U.N. Secretary-General Ban Ki-moon said Monday that climate change is the greatest challenge facing a world beset by crises and called on governments to reach a deal on the environment at a meeting in Denmark later this year.
Ban said the world has “less than 10 years to halt (the) global rise in greenhouse gas emissions if we are to avoid catastrophic consequences for people and the planet.”
“It is, simply, the greatest collective challenge we face as a human family,” Ban said, referring to climate change, in a keynote speech at a gathering in Seoul of the World Federation of U.N. Associations.
On a hot, humid day in Beijing, the environmental group Greenpeace released a report challenging China’s largest power-generation plants.
In front of a coal-fired power plant, campaigners and volunteers stood at the dry riverbed of Yongding River on the western outskirts of the capital.
They held a huge banner with a symbol for “No Coal”.
Britain is to commit itself to a massive increase in domestic food production to feed the population in the next 40 years, The Independent on Sunday has learnt. The UK will announce tomorrow that it intends to “play a full part” in meeting a United Nations target of raising food production by 70 per cent by 2050.
The surge in homegrown crops and meat – which has echoes of the Dig for Victory campaign of the Second World War – is needed to cope with rising global population levels and crop failures and water scarcity caused by climate change.
The Federal Government is putting more pressure on the Coalition to support its emissions trading legislation, releasing a report estimating Australia’s output of greenhouse gases would be 20 per cent above 2000 levels by 2020 if the scheme is rejected.
The report, by the Department of Climate Change, concluded Australia would need to avoid the creation of the equivalent of 138 million tonnes of carbon dioxide by 2020 to achieve a 5 per cent reduction target on 2000 levels.
A 1930s house built in 2008 is about to undergo the first of three energy efficiency upgrades which will ultimately convert an energy inefficient house into a zero carbon home designed to meet the Government’s 2016 CO2 targets for all new housing. The results of this research will be relevant to millions of householders across the UK.
The University of Nottingham had to seek special planning permission to build the house to 1930s specification. Over the next two weeks it will be upgraded with cavity wall insulation, loft insulation, draft proofing and double glazing together with a host of other energy saving devices and equipment.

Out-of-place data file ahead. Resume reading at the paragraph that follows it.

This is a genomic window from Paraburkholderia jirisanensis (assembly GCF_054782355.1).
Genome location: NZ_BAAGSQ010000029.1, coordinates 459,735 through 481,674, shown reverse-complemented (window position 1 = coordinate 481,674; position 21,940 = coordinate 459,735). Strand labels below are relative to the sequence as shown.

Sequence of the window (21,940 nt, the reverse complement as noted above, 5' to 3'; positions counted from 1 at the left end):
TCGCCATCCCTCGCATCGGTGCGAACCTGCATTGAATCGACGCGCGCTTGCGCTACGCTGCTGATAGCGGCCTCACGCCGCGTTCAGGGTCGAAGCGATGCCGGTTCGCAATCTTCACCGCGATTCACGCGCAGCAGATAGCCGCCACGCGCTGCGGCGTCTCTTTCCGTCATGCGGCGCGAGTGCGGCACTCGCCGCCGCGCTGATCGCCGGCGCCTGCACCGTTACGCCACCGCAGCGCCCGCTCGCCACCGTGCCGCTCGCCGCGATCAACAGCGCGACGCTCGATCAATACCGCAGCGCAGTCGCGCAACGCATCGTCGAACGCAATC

A shakeout in the solar power industry has begun as low prices for raw materials and a glut of photovoltaic equipment are pushing out smaller startups and expanding market access to a dozen or so major players.
Most energy industry analysts predicted last year that a global shortage of polysilicon, the feedstock material for solar panels, would eventually ease, leading over-optimistic equipment manufacturers to flood the market and force down prices and profits. But the global economic crunch has forced prices down much faster than anyone expected, leading companies that cannot lower costs fast enough to quickly exit the field.
Located over 12 000 kilometers from the Alps, the Kerguelen Islands are home to the largest French glacier, the Cook ice cap (which had an area of around 500 km2 in 1963). By combining historical information with recent satellite data, the glaciologists at the Laboratory for Space Studies in Geophysics and Oceanography (Université Paul Sabatier / CNRS / CNES / IRD) have observed increasingly rapid shrinkage of the ice.
Over the last 40 years, the Cook ice cap has thinned by around 1.5 meters per year, its area has decreased by 20%, and retreat has been twice as rapid since 1991. Their work has been just published in the Journal of Geophysical Research.
Long left in the dust by their peers in climate research, a small group of soil scientists is spearheading an effort to apply rigorous computer analysis to the ground beneath our feet.
Their goal: to produce a digital soil map of the entire world.
It is a daunting task. In many parts of the world, such as Africa and South Asia, knowledge of soil is sketchy at best, relying on fading paper maps. And without accurate soil information, it is difficult for planners to know where crops are best grown, or for climate modelers to predict how much carbon might be released from soil into the atmosphere.